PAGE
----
Staph infections are a very common occurrence in the United States, with over 30% of the population colonized with the bacteria at any given time. Most people carry staph bacteria in their nose and don’t show any symptoms at all; however, even if you are not feeling sick, you are still able to pass the bacteria on and infect other people.
The most common type of staph infection is a skin infection, usually in the form of a pus-filled boil. The skin around the infected area will usually be red and swollen as well. If you suspect that a boil you have might be staph-infected, make an appointment with your doctor as soon as possible.
If you have a skin lesion that might be staph, your doctor will first closely examine the area for signs of infection. Then, most doctors will usually confirm the diagnosis of a staph infection by taking a tissue sample or checking nasal secretions for signs of the bacteria.
Once you are diagnosed with a staph infection, your treatment will vary depending on the type, location, and severity of the infection. The most common treatment options for staph infections include:
- Antibiotics: This is usually the first line of treatment for most staph infections. The antibiotics that are most commonly prescribed include cephalosporins, nafcillin, sulfa drugs, and vancomycin. Your doctor will need to determine the strain of staph bacteria that is causing your infection in order to identify which antibiotic will work best for you. Antibiotics may be given either orally or intravenously. Make sure to take the antibiotic that is prescribed to you as directed and finish all of the medication to ensure that the infection doesn’t return. If you start to experience any worsening of symptoms, let your doctor know immediately so you can be prescribed a stronger antibiotic before further complications are able to occur.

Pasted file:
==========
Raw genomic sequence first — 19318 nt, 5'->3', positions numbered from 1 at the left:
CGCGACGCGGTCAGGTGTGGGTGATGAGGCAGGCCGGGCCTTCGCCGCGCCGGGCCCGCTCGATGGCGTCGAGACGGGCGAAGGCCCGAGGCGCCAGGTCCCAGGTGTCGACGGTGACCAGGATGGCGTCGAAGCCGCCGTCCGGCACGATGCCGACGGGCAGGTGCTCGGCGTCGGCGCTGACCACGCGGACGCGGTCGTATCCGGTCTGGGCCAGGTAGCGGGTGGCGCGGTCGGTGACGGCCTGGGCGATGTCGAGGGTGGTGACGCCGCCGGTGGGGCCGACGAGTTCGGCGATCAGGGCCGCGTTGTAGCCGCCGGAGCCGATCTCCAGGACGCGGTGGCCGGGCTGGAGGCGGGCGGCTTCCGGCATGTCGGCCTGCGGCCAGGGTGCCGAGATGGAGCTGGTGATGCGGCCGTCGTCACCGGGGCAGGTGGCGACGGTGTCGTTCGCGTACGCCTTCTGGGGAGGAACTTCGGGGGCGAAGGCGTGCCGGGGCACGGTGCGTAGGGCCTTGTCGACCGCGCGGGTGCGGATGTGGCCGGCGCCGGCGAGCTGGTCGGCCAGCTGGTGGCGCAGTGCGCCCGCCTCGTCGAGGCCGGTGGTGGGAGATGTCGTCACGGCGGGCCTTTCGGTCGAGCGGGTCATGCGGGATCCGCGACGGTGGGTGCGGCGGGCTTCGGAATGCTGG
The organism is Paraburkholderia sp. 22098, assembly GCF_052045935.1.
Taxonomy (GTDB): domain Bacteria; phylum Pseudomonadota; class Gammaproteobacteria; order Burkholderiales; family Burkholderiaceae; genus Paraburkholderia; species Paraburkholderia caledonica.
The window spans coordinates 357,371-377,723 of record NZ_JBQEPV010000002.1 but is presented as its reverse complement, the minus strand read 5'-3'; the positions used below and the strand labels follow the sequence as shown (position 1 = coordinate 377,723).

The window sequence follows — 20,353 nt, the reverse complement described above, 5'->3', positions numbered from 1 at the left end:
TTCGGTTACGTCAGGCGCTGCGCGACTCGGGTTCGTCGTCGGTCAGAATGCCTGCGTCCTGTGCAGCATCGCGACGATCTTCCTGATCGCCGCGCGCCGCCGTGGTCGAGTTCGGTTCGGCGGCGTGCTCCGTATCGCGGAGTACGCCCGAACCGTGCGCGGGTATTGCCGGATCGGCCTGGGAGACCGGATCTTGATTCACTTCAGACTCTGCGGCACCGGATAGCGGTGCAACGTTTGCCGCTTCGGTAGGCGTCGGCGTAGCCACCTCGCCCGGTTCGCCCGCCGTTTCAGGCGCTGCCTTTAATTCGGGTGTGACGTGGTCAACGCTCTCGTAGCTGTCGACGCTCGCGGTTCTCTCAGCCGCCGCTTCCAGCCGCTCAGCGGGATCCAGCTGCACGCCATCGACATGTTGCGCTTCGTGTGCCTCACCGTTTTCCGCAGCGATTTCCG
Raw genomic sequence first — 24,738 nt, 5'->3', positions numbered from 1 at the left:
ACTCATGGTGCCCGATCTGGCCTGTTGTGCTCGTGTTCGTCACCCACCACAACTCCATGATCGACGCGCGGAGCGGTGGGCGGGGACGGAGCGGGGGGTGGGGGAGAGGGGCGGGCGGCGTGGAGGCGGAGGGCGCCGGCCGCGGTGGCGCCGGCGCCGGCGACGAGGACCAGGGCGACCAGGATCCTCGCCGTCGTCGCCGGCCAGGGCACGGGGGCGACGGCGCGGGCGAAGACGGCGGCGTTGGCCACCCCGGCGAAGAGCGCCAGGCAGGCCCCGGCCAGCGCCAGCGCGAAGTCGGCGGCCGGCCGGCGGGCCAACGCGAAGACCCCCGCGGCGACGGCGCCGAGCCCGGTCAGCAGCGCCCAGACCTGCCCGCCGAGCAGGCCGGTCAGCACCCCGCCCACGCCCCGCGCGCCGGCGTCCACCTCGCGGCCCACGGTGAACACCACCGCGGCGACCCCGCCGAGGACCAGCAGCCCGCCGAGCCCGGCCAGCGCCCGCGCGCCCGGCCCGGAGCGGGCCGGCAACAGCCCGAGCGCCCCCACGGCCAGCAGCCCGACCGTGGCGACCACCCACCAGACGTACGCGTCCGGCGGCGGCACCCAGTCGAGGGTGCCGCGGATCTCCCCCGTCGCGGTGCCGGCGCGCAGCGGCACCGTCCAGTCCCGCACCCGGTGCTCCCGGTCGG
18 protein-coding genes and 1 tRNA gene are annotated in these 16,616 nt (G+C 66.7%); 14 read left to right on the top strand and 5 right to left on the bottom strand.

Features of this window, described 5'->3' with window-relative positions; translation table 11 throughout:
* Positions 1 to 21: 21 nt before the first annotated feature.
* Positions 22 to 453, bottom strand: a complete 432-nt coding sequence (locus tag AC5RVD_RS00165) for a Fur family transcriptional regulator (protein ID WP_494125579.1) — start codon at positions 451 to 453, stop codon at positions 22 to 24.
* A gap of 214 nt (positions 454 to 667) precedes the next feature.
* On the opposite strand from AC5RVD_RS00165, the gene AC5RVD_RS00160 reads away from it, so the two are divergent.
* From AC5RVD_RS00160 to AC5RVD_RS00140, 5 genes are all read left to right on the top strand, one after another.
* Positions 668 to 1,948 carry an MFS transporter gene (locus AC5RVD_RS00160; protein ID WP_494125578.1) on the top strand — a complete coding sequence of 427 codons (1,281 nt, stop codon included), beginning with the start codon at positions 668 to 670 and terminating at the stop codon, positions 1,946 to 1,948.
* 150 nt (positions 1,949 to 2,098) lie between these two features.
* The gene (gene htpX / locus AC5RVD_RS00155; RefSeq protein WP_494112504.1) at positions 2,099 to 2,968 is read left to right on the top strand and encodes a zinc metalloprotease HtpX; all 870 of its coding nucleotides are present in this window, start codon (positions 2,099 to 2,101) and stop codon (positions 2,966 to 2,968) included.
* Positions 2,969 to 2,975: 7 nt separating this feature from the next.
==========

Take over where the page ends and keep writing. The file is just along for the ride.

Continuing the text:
- Wound drainage: For most skin infections, doctors will likely make an incision in the sore in order to drain the fluid or pus that has accumulated. This will relieve pressure and increase the chance of recovery.
- Removal of device: If the infection seems to be caused by a medical device such as a prosthetic, surgery to remove the device will need to be done as soon as possible.
Antibiotic resistance within staph infections has been developing increasingly within the last several years. This means that the staph bacteria have mutated and no longer respond to the normally prescribed antibiotics. Today, many different strains of staph have become completely resistant to one or more antibiotics, with only about 10% of staph infections able to be treated with penicillin.
These are known as methicillin-resistant Staphylococcus aureus (MRSA) strains and they have led to the development and use of alternative antibiotics. One antibiotic that is used to treat MRSA staph infections is vancomycin. Unfortunately, many of these alternative medications must be given intravenously and have the potential for more side effects. Because of antibiotic resistance, they are only prescribed for staph infections if they are absolutely necessary to prevent further resistance from occurring.